Stephen Leacock changed the name from Orillia to Mariposa in his book “Sunshine Sketches of a Little Town”.
Dino’s pool hall burned down.
Rick Ley has always seemed a proud Orillian, even though he hasn’t lived there since the 1960s..
My ongoing unofficial poll, which I’ve conducted for years, asks old friends who now live in places not called Orillia. “Could you ever live in Orillia again?”, to which about 98% say no.
I could, I think. But maybe not.
And about the Lightfoot thing, maybe it didn’t help that a guy I knew went in through an unlocked back door at a Lightfoot concert at Orillia’s Opera House and stole Gordon’s or one of the band member’s leather jacket. It must have put a sour taste in Gordon’s mouth, which is understandable.
I dislike the Boston Bruins as much as anyone. Can’t stand them. Hate the uniform. When I see someone on the street wearing a Bruins sweater or jacket I say to myself, yep, there’s the friggin’ enemy.
I’m a Habs fan, so these are natural feelings. I have no control over this.
But disliking the Bruins has never stopped me from feeling that Bobby Orr is the greatest to ever lace ’em up. Better than Gretzky. Better than Howe and Lemieux and Beliveau. And yes, better than my lifelong idol, the Rocket.
Any of this can be debated. I just don’t have the energy.
Orr was magnificent, the Norris Trophy was his for eight straight seasons, but his career lasted just nine full seasons because of those wretched knees. It’s one of the hockey’s true tragedies.
Below, some photos I took in Orr’s hometown Parry Sound while driving from Powell River to Montreal to start my job at Classic Auctions back in 2013. Parry Sound is about 60 miles northwest of Orillia, where I grew up.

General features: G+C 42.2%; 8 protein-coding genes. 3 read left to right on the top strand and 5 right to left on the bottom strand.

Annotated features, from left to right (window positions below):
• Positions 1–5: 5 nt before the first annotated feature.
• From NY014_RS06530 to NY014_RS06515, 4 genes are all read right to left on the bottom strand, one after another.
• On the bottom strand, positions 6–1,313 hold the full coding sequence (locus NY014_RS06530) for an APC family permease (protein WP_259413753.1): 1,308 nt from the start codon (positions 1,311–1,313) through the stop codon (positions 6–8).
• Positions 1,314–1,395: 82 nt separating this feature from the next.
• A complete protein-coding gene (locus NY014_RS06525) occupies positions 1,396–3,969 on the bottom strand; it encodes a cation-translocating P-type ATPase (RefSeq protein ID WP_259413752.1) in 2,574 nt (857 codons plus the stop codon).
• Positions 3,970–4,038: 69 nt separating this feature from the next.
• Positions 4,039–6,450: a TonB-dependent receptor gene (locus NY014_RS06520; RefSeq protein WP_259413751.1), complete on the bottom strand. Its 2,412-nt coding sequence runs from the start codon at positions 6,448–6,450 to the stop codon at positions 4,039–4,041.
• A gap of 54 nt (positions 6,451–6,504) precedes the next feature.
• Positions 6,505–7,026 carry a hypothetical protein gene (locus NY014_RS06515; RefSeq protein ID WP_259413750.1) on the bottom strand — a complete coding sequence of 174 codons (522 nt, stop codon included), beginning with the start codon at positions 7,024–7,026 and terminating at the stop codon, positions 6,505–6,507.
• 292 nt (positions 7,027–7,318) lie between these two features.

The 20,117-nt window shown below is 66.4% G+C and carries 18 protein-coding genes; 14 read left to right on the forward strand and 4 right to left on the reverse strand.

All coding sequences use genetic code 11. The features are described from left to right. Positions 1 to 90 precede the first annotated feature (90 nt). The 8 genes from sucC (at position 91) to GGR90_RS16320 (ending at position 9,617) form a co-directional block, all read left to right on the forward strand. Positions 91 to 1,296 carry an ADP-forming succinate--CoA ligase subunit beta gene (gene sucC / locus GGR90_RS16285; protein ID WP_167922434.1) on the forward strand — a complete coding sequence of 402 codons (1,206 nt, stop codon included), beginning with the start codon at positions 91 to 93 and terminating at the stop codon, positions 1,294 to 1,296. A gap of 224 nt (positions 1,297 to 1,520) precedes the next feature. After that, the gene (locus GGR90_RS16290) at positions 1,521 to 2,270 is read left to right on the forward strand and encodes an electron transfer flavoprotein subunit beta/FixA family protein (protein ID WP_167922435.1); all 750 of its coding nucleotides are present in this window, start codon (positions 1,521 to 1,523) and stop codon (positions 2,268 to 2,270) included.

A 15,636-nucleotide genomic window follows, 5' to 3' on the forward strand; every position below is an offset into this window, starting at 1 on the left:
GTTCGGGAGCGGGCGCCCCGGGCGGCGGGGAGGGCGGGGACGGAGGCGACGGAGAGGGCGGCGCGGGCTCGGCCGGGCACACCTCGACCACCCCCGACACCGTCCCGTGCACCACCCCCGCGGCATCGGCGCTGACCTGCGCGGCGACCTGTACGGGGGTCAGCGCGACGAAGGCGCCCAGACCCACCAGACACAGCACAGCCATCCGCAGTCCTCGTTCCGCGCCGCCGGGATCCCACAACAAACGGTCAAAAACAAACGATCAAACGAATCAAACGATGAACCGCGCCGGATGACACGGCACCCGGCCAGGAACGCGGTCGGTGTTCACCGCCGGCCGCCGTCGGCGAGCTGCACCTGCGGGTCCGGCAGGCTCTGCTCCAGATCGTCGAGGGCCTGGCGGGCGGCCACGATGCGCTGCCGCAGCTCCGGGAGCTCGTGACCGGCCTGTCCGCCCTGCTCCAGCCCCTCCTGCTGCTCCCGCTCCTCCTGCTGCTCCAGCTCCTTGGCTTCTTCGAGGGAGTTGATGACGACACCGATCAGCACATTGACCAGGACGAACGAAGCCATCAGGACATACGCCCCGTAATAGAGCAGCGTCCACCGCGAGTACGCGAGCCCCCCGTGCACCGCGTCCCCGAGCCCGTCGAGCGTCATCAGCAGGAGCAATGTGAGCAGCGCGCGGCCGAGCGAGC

-A sign on the highway, of course.
-The house Orr grew up in. The Seguin River, where he honed his skills, is just across the street.
-The name of his street, Great North Rd. (He lived just three houses around the corner from the main drag).
-Orr’s Deli, owned by his dad’s brother. A couple of his nieces work there.
-A big wooden sign in the deli. Too bad about the uniform.
-And outside the Orr Hall of Fame, which was closed.
My old Orillia and area phone book that I grabbed years ago, just before my old man threw it out.
Paging through the Orillia section, I see the GM Lightfoot household at 283 Harvey St., where young Gordon grew up. The singer would’ve been about 20 when this phone book came out, and had moved out of the house just the year before.
My good buddies Kerry Baker and Robin Metcalfe also lived on Harvey St, and my dad worked for awhile at a dry cleaners in Orillia with Gordon’s father.
You see the Lightfoot listing halfway down, and further up is former NHLer Rick Ley’s dad Norman at 47 Wyandotte.
The book also features the area surrounding Orillia, including Parry Sound, and I found Bobby Orr’s family home, listed as Douglas Orr, (his dad) at 21 Great North Road. And Bobby’s grandfather, Robert Orr, is at 67 River. Bobby was about 11 at the time of the phone book.
Searching further, I went into the Sundridge pages and found Bucko McDonald on Main St. Bucko had not only been a star in the NHL in the 1930’s and 40’s with Detroit, New York, and Toronto, but had also coached Bobby Orr in squirt and peewee in Parry Sound. Bucko decided to make the young fellow a defenceman even though Bobby was small and had great skills up front. When dad Doug questioned Bucko about this odd decision, Bucko told him “Bobby is born to play defence.”
Sundridge is also where my mother came from.
Also listed in the pages of this old phone book is the Roger Crozier household in Bracebridge, writer Paul Rimstead’s dad’s farm outside of Bracebridge, the family home of respected Canadian writer Roy MacGregor in Huntsville, (who played minor hockey against Orr and the Parry Sound team), and John MacWilliams’ home in Huntsville.